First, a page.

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Lowered brain cell growth may lead to poor sleep patterns in elderly, study shows

By Joseph Ong

Feb. 19, 2019 11:47 p.m.

Poor sleep among the elderly may be a result of declining brain cell growth and development, according to UCLA researchers.

Researchers in the lab of Noor Alam, an adjunct professor of medicine at UCLA and a research physiologist in the Veterans Affairs Greater Los Angeles Healthcare System, described how declining neural development may cause difficulty falling asleep or staying awake in aging individuals in a study published February.

There are about 40 million elderly people at risk for developing some kind of sleep disturbance in the United States, said Andrey Kostin, a researcher in the VA Healthcare System and lead author of the study. Chronic sleep disturbance is associated with cognitive decline, anxiety and depressive disorders, and increased risk of injury, he added.

Sleep disruption, which involves having trouble falling asleep or staying awake, increases with age, Alam said.

“People who are 65 and older complain of sleep disruption at night … and (falling asleep) during the day,” he said. “This is a hallmark of aging.”

Aging is associated with disrupted sleeping and waking behaviors and a decline in neurogenesis, the process of forming new brain cells. Recent research, however, suggests that neurogenesis continues later in an adult’s life than previously thought, particularly in the hypothalamus, the region of the brain responsible for sleep, Alam said.

This observation suggests new neurons are required to replenish the cells in the brain and support proper brain function, Alam said. In elderly individuals, however, the process of neurogenesis is less active, leading the researchers to believe that declining neurogenesis may be a cause of age-related sleep disruption.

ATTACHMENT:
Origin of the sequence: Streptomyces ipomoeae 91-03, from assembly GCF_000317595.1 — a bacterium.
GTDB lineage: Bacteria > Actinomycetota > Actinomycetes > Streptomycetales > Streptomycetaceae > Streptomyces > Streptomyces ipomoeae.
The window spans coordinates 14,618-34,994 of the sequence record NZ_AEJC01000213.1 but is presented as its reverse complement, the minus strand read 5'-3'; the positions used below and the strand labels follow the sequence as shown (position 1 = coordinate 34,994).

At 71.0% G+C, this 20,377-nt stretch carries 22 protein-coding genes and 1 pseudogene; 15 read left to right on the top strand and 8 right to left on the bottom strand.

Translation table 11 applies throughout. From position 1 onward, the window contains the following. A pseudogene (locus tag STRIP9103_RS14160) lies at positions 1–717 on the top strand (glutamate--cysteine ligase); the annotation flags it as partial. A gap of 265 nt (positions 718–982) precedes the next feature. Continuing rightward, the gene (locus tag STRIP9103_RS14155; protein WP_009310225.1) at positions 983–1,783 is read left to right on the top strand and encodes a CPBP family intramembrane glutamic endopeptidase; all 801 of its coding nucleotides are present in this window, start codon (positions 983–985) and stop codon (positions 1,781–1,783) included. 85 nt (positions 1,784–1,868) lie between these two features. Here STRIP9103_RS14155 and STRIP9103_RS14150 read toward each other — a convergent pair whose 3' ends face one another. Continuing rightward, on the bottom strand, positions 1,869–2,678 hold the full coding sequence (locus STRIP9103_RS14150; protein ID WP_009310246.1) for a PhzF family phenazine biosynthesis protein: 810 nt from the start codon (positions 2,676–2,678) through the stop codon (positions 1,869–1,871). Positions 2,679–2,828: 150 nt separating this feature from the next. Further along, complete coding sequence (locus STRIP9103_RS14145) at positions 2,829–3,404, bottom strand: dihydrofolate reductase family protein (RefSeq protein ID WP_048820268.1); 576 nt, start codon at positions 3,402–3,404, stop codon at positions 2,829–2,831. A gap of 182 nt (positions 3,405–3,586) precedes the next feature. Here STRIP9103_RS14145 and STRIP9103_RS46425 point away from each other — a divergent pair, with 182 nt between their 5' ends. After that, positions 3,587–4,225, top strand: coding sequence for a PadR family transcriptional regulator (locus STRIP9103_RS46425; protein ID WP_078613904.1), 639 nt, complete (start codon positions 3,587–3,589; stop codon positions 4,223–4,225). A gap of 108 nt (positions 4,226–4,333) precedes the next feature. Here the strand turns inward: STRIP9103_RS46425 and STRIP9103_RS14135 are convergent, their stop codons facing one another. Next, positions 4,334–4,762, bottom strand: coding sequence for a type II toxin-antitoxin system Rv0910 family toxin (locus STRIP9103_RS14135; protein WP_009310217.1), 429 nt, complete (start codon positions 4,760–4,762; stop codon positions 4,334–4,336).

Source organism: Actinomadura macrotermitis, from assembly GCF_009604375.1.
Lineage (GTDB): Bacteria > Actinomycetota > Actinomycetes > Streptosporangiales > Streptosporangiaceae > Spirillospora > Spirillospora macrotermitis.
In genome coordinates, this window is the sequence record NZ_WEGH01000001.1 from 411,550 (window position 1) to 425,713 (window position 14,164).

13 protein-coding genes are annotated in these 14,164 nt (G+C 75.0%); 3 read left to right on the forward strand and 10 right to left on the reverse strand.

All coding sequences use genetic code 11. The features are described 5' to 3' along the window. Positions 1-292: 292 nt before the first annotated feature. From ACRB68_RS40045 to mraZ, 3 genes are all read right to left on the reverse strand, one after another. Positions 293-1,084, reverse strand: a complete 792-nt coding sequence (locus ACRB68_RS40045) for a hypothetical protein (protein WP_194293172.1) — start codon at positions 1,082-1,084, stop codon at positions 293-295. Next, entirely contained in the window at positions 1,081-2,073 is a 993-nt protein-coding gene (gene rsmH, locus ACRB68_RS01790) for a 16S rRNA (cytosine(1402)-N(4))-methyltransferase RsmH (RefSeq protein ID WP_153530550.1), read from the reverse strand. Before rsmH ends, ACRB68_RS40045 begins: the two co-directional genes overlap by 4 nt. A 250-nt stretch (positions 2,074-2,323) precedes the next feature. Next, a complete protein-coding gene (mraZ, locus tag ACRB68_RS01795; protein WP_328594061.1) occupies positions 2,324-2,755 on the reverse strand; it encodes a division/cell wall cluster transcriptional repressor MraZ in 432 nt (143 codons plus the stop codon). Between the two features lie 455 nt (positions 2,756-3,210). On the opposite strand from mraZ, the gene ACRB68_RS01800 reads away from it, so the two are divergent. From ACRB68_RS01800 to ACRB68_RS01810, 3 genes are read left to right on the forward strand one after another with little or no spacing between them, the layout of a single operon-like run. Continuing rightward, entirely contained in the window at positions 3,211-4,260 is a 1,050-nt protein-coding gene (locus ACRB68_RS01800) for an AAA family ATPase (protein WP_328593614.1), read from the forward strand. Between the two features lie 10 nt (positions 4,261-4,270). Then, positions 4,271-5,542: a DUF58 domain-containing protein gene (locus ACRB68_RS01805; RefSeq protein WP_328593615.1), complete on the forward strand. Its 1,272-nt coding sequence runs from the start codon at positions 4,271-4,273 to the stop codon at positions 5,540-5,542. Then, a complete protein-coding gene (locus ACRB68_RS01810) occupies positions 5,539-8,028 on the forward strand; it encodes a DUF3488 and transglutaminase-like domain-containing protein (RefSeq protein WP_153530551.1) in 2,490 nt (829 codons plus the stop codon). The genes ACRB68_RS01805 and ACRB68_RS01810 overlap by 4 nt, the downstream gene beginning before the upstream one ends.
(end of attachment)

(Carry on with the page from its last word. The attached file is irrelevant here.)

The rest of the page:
Previous research suggested that poor sleep may lead to improper neurogenesis, said Md. Aftab Alam, a UCLA researcher and author on the study. This study is the first to suggest that defective neurogenesis may lead to poor sleep instead, he added.

To test if neurogenesis is necessary for proper sleep and wake cycles, the researchers stopped neurogenesis in young mice by injecting them with AraC, a drug that stops cell division and cell growth, near the hypothalamus.

After confirming most of the neurogenesis in the hypothalamus had stopped after four weeks of treatment, the researchers observed the sleeping and waking behavior of the mice, according to the study.

During the day, when mice are normally asleep, AraC-treated mice got less sleep overall than untreated mice. Instead of sleeping continuously, AraC-treated mice slept in shorter, fragmented increments of time, waking up and falling back asleep throughout the night, Noor Alam said.

“(Mice with impaired neurogenesis) have fragmentation of sleep … and are unable to maintain it,” he said.

At night, when mice are normally active, AraC-treated mice spent less time awake and more time asleep compared to untreated mice. Similar to how the mice woke frequently when they were supposed to be asleep, AraC-treated mice fell asleep frequently when they were supposed to be active, according to the study.

AraC-treated mice also recovered less robustly from sleep deprivation than untreated mice, Noor Alam said. Altogether, the behaviors of AraC-treated mice mimicked the sleeping and waking behaviors of old mice, Kostin said, leading the researchers to believe that a decline in neurogenesis may be a cause of age-related sleep disruption.

Stopping the AraC treatment for eight weeks only partially restored sleeping and waking behaviors. Noor Alam said he was unsure as to whether the researchers just needed to wait longer to see a complete recovery or if the AraC treatment caused complete or long-term damage to the neurons.

Imaging of the mice brains showed that the growing cells affected by AraC treatment corresponded to areas involved in sleep regulation and circadian rhythm, Kostin said, suggesting the creation of new neurons is necessary for maintaining proper sleep.

Future research will focus on identifying the role of developing neurons in order to identify how neurogenesis affects sleeping and waking behaviors and circadian rhythm, he added.

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